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TOPIC: Does State Rehabiliation show in background check?

Does State Rehabiliation show in background check? 8 years 1 month ago #204

  • Malakai1
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Does getting rehabilitation from the State for an LD show up in a person's background check?

Someone here suggested I go for vocational rehabilitation through the State. They will have to get my social security number and get my school records. I'm just worried that after I complete a program like this, it might show up in a background check that a possible employer does on me. This is the last thing I want or need!

I asked one of the directors at the Rehabilitation clinic, and she did not know.

Basically, a pre employment check is a process which tries to determine identity and background when hiring a new employee. The pre employment check is more popular than psychometric testing and drug testing. However, as a job candidate, your privacy rights are protected by several laws. According to, these laws include:

1. The Fair Credit Reporting Act (FCRA).
2. The Driver’s Privacy Protection Act.
3. The American with Disabilities Act (ADA).
4. Different states have different legal frame works, such as the Investigative Consumer Reporting Agencies Act which exists in California.

Generally, employers always get written permission, especially if they do a credit check. The FCRA is very strict on this and can cause the employer a lot of trouble and fines if he does not have your permission for a credit check. However, information like criminal records is available to the public and he does not need your permission to check it.

If your employer does the check himself, and does not pay an outside company to do it, he is allowed to get almost all the information that he can get, without your permission.

Employers are allowed to get information about you if it directly affects your job duties. For example, if you will be a delivery truck driver, then your employer can check your driving records. If you will be a cashier and handle money, he can do a credit check.

Discussing Disability with the Potential Employer

The ADA prohibits employers from asking questions that are likely to reveal the existence of a disability before making a job offer (i.e., the pre-offer period). This prohibition covers written questionnaires and inquiries made during interviews, as well as medical examinations. However, such questions and medical examinations are permitted after extending a job offer but before the individual begins work (i.e., the post-offer period).

What are examples of questions that an employer cannot ask on an application or during an interview?

Examples of prohibited questions during the pre-offer period include:
• Do you have a heart condition? Do you have asthma or any other difficulties breathing?
• Do you have a disability which would interfere with your ability to perform the job?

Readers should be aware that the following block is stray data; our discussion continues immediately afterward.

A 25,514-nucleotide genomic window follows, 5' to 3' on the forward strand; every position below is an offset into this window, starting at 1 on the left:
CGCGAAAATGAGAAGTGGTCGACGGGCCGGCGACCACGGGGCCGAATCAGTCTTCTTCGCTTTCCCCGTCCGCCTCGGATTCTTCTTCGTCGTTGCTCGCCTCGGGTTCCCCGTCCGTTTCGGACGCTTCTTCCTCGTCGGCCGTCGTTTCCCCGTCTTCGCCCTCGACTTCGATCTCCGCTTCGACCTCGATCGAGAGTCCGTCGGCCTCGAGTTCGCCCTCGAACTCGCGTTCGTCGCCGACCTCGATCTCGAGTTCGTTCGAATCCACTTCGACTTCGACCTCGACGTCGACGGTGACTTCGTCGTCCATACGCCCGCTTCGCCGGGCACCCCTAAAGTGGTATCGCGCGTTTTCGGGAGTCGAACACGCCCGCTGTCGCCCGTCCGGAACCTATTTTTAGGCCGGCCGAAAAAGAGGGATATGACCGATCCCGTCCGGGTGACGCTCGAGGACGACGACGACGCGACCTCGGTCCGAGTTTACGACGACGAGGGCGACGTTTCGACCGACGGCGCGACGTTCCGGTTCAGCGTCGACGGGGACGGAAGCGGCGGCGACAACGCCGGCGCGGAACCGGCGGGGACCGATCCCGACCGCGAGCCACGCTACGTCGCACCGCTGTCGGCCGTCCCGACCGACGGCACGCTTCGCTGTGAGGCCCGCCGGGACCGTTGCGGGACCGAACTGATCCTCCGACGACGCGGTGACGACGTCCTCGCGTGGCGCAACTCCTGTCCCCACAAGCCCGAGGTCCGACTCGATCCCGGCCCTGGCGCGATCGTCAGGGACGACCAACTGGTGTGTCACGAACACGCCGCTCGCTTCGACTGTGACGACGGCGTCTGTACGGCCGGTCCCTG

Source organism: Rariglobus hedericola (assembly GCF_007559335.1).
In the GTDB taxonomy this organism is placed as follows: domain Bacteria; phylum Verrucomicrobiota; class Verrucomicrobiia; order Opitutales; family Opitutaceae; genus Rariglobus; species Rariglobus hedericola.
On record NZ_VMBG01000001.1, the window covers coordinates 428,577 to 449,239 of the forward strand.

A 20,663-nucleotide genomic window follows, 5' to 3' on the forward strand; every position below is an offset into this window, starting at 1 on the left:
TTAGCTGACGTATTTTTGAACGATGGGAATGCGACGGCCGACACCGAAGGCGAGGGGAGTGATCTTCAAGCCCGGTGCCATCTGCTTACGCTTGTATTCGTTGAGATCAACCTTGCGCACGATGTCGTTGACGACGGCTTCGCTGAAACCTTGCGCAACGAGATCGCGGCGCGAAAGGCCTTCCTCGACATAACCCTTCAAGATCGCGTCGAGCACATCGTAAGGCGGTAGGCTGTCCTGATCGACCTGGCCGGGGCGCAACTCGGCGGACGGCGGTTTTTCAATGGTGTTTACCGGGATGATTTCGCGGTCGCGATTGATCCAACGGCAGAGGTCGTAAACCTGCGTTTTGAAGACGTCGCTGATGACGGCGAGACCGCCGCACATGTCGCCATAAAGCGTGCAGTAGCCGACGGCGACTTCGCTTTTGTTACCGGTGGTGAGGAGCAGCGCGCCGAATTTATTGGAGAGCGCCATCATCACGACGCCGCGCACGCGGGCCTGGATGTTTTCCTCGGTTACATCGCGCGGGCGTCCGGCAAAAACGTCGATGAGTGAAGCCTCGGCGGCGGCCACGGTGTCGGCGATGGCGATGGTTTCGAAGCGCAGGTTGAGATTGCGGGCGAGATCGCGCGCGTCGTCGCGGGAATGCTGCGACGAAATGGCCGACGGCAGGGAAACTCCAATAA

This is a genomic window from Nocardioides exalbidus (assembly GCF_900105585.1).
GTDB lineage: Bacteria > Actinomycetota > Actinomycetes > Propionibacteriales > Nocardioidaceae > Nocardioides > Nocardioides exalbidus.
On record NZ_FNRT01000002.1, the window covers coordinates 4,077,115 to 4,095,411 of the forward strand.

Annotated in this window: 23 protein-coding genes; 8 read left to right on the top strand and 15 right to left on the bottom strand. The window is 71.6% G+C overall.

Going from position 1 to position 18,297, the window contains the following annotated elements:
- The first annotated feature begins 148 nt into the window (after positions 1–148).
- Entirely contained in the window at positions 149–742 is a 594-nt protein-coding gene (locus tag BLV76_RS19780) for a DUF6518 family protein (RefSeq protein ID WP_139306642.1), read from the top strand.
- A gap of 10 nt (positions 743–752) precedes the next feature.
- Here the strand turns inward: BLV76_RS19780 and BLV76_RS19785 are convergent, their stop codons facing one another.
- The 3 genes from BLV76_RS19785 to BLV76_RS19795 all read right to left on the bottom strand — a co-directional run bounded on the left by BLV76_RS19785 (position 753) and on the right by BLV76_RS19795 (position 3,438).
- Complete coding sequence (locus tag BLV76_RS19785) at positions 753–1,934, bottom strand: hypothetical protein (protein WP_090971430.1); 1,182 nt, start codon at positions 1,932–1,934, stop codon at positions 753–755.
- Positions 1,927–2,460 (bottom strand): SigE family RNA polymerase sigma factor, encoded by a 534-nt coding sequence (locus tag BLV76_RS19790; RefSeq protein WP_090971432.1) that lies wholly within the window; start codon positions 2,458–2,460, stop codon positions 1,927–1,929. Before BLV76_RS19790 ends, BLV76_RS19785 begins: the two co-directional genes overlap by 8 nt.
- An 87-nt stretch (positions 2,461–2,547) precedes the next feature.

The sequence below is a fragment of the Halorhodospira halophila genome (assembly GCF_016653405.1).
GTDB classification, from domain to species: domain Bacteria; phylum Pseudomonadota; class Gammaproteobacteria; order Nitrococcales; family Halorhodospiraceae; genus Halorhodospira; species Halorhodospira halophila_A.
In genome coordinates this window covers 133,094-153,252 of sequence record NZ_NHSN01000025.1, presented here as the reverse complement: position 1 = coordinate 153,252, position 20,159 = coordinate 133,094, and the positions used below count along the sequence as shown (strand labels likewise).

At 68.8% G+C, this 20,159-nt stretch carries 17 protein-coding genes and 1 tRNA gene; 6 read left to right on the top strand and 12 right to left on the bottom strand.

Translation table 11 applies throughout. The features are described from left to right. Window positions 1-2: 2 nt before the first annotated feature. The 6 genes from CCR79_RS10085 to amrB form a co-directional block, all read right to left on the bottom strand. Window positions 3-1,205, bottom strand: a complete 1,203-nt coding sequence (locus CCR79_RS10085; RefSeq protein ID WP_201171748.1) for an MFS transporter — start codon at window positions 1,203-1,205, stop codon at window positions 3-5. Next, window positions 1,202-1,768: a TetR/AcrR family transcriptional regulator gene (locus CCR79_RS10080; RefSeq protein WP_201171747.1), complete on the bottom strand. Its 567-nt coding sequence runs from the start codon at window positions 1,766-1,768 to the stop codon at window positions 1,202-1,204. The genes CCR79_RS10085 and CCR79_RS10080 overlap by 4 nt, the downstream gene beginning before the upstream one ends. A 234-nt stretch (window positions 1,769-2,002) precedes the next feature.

• How many days were you sick last year?
• Have you ever filed for workers' compensation? Have you ever been injured on the job?
• Have you ever been treated for mental health problems?
• What prescription drugs are you currently taking?

May the employer ask me these questions after making a job offer?

Yes. An employer can ask all of the questions listed in Question 9, and others that are likely to reveal the existence of a disability, after it extends you a job offer as long as it asks the same questions of other applicants offered the same type of job. In other words, an employer cannot ask such questions only of those who have obvious disabilities. Similarly, an employer may require a medical examination after making a job offer as long as it requires the same medical examination of other applicants offered the same type of job.

May an employer ask me whether I will need a reasonable accommodation for the hiring process?

Yes. An employer may tell all applicants what the hiring process involves (for example, an interview, timed written test, or job demonstration), and then ask whether they will need a reasonable accommodation for this process. (See Question 16 for a discussion about employers asking about an applicant's need for reasonable accommodation for the job.)

I have an obvious disability. Can an employer ask me medical questions during an interview?

No. Except as explained in Question 15 below, an employer cannot ask questions about an applicant's disability either because it is visible or because the applicant has voluntarily disclosed a hidden disability.

After I got a job offer, the employer had me take a medical examination in which I revealed I have epilepsy. Can the employer withdraw my job offer?

While the employer had the right to require a post-offer medical examination, he cannot withdraw the job offer solely because you revealed you have a disability. Instead, the employer can withdraw the job offer only if it can show that you are unable to perform the essential functions of the job (with or without reasonable accommodation), or that you pose a significant risk of causing substantial harm to yourself or others.

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